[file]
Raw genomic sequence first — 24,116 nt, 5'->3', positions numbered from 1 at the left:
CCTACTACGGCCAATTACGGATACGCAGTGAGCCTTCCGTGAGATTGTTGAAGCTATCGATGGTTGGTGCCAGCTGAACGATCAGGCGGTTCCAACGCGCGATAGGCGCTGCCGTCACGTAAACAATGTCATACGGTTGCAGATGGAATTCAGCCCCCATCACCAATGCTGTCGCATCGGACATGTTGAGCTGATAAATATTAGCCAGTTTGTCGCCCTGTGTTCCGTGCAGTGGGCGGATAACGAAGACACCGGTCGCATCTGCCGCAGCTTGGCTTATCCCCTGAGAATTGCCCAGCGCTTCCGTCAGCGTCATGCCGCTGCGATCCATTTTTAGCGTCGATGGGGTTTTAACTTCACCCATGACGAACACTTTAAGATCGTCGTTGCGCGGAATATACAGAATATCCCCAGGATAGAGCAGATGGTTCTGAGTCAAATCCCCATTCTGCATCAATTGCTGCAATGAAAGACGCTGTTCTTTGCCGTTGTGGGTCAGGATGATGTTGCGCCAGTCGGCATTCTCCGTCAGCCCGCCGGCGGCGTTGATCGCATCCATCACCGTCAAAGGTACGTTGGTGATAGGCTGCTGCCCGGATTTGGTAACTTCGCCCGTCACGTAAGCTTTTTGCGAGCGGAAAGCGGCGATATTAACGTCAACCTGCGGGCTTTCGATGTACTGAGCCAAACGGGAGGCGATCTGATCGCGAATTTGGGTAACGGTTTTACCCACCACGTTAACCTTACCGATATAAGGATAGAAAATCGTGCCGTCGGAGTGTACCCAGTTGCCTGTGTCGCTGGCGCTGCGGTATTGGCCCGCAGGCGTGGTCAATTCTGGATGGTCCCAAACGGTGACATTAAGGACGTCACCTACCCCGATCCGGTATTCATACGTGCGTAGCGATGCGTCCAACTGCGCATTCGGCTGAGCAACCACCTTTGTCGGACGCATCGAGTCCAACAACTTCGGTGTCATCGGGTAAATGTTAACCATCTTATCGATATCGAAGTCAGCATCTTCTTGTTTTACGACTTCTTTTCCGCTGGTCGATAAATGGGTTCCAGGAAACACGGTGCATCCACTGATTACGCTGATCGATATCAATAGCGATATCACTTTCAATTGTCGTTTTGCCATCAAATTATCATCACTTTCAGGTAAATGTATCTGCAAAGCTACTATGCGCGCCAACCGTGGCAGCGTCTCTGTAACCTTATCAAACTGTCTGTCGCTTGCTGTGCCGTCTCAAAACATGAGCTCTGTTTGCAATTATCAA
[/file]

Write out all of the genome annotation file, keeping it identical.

Raw genomic sequence first — 24,116 nt, 5'->3', positions numbered from 1 at the left:
CCTACTACGGCCAATTACGGATACGCAGTGAGCCTTCCGTGAGATTGTTGAAGCTATCGATGGTTGGTGCCAGCTGAACGATCAGGCGGTTCCAACGCGCGATAGGCGCTGCCGTCACGTAAACAATGTCATACGGTTGCAGATGGAATTCAGCCCCCATCACCAATGCTGTCGCATCGGACATGTTGAGCTGATAAATATTAGCCAGTTTGTCGCCCTGTGTTCCGTGCAGTGGGCGGATAACGAAGACACCGGTCGCATCTGCCGCAGCTTGGCTTATCCCCTGAGAATTGCCCAGCGCTTCCGTCAGCGTCATGCCGCTGCGATCCATTTTTAGCGTCGATGGGGTTTTAACTTCACCCATGACGAACACTTTAAGATCGTCGTTGCGCGGAATATACAGAATATCCCCAGGATAGAGCAGATGGTTCTGAGTCAAATCCCCATTCTGCATCAATTGCTGCAATGAAAGACGCTGTTCTTTGCCGTTGTGGGTCAGGATGATGTTGCGCCAGTCGGCATTCTCCGTCAGCCCGCCGGCGGCGTTGATCGCATCCATCACCGTCAAAGGTACGTTGGTGATAGGCTGCTGCCCGGATTTGGTAACTTCGCCCGTCACGTAAGCTTTTTGCGAGCGGAAAGCGGCGATATTAACGTCAACCTGCGGGCTTTCGATGTACTGAGCCAAACGGGAGGCGATCTGATCGCGAATTTGGGTAACGGTTTTACCCACCACGTTAACCTTACCGATATAAGGATAGAAAATCGTGCCGTCGGAGTGTACCCAGTTGCCTGTGTCGCTGGCGCTGCGGTATTGGCCCGCAGGCGTGGTCAATTCTGGATGGTCCCAAACGGTGACATTAAGGACGTCACCTACCCCGATCCGGTATTCATACGTGCGTAGCGATGCGTCCAACTGCGCATTCGGCTGAGCAACCACCTTTGTCGGACGCATCGAGTCCAACAACTTCGGTGTCATCGGGTAAATGTTAACCATCTTATCGATATCGAAGTCAGCATCTTCTTGTTTTACGACTTCTTTTCCGCTGGTCGATAAATGGGTTCCAGGAAACACGGTGCATCCACTGATTACGCTGATCGATATCAATAGCGATATCACTTTCAATTGTCGTTTTGCCATCAAATTATCATCACTTTCAGGTAAATGTATCTGCAAAGCTACTATGCGCGCCAACCGTGGCAGCGTCTCTGTAACCTTATCAAACTGTCTGTCGCTTGCTGTGCCGTCTCAAAACATGAGCTCTGTTTGCAATTATCAA